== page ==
J Psychiatry Neurosci 2019;44(4):269-276 | PDF
Deanna L. Kelly, PharmD; Haley K. Demyanovich, MPS; Katrina M. Rodriguez, MHS; Daniela Čiháková, PhD; Monica V. Talor, MSc; Robert P. McMahon, PhD; Charles M. Richardson, MD; Gopal Vyas, DO; Heather A. Adams, PsyD; Sharon M. August, MA; Alessio Fasano, MD; Nicola G. Cascella, MD; Stephanie M. Feldman, MSW; Fang Liu, MS; MacKenzie A. Sayer, BS; Megan M. Powell, BA; Heidi J. Wehring, PharmD; Robert W. Buchanan, MD; James M. Gold, PhD; William T. Carpenter, Jr., MD; William W. Eaton, PhD
Background: Approximately one-third of people with schizophrenia have elevated levels of antigliadin antibodies of the immunoglobulin G type (AGA IgG) — a higher rate than seen in healthy controls. We performed the first double-blind clinical trial of gluten-free versus gluten-containing diets in a subset of patients with schizophrenia who were positive for AGA IgG.
Methods: In this pilot feasibility study, 16 participants with schizophrenia or schizoaffective disorder who had elevated AGA IgG (≥ 20 U) but were negative for celiac disease were admitted to an inpatient unit for a 5-week trial. All participants received standardized gluten-free meals and were randomized in a double-blind fashion to receive a shake containing 10 g of gluten flour or 10 g of rice flour each day. Participants were rated for psychiatric, cognitive and gastrointestinal symptoms at baseline and end point.
Results: Of the 16 participants, 14 completed the 5-week trial (2 discontinued early for administrative reasons). Compared with participants on the gluten-containing diet, participants on the gluten-free diet showed improvement on the Clinical Global Impressions scale (Cohen d = –0.75) and in negative symptoms (Cohen d = –0.53). We noted no improvement in positive or global cognitive symptoms, but did observe an improvement in attention favouring the gluten-free diet (Cohen d = 0.60). Robust improvements in gastrointestinal adverse effects occurred in the gluten-free group relative to the glutencontaining group. Adverse effects were similar between groups.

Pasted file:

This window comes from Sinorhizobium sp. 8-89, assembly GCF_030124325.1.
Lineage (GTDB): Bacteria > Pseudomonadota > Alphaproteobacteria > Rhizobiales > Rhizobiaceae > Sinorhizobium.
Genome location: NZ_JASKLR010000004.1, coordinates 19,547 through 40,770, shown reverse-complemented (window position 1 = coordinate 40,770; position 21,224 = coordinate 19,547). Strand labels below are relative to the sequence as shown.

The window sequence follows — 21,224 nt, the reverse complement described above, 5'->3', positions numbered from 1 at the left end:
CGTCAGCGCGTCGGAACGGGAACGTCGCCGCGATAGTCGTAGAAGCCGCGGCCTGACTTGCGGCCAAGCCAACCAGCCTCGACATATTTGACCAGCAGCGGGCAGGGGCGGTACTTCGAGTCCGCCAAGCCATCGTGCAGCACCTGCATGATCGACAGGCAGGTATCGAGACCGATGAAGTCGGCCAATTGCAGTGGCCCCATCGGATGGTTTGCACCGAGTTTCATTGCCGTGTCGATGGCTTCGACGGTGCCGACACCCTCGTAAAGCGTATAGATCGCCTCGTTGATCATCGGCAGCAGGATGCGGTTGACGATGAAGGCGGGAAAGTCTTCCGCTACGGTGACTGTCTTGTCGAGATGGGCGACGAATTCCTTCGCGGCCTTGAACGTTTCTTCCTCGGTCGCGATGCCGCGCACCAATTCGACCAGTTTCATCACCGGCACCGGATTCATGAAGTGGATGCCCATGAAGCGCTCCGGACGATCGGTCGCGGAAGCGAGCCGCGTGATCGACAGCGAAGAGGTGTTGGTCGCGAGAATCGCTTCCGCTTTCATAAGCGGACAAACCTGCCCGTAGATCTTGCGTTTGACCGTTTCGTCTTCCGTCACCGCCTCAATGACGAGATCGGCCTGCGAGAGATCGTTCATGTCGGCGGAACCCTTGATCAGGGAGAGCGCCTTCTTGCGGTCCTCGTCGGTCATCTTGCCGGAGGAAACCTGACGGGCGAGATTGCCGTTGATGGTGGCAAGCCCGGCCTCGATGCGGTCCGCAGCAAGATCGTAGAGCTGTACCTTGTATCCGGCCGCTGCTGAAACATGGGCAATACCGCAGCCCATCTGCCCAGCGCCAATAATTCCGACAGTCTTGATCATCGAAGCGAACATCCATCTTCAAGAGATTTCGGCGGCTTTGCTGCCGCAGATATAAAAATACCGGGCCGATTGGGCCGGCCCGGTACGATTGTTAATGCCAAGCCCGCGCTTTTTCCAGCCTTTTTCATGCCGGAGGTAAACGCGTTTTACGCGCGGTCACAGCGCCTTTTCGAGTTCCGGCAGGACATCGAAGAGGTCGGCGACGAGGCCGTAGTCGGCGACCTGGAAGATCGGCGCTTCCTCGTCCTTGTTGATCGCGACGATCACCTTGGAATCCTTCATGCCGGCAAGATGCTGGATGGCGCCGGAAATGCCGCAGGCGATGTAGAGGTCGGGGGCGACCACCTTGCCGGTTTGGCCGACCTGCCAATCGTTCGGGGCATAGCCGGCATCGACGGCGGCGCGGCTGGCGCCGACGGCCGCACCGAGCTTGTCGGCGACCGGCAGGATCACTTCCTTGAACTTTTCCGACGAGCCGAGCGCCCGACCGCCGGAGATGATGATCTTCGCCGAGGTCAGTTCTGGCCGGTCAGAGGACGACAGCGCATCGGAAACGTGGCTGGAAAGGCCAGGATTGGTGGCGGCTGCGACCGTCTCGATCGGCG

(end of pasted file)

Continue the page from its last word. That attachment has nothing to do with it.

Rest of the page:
Limitations: This study was limited by its small sample size; larger studies are needed.
Conclusion: This feasibility study suggests that removal of gluten from the diet is associated with improvement in psychiatric and gastrointestinal symptoms in people with schizophrenia or schizoaffective disorder.
Submitted Sep. 26, 2018; Revised Dec. 17, 2018; Accepted Jan. 7, 2019; Published online on Mar. 27, 2019
Acknowledgements: The authors thank the clinical and research team of the Treatment Research Program (TRP) at the Maryland Psychiatric Research Center (MPRC). The authors thank the nursing staff, who were instrumental in helping to maintain a gluten-free environment and helping with blood draws for screening, and the Outpatient Research Program (ORP) at the MPRC for their help in recruitment and screening. They also thank the many students, residents and fellows who spent countless hours with participants that helped with cooking classes and study integrity. They thank numerous students and trainees for their help over the years with the study, manuscript preparation and data analysis. Lastly, the authors thank the Research Pharmacist for his work in the preparation of the intervention materials. Preliminary data were presented at the Schizophrenia International Research Society Meeting in Florence, Italy, in April 2018.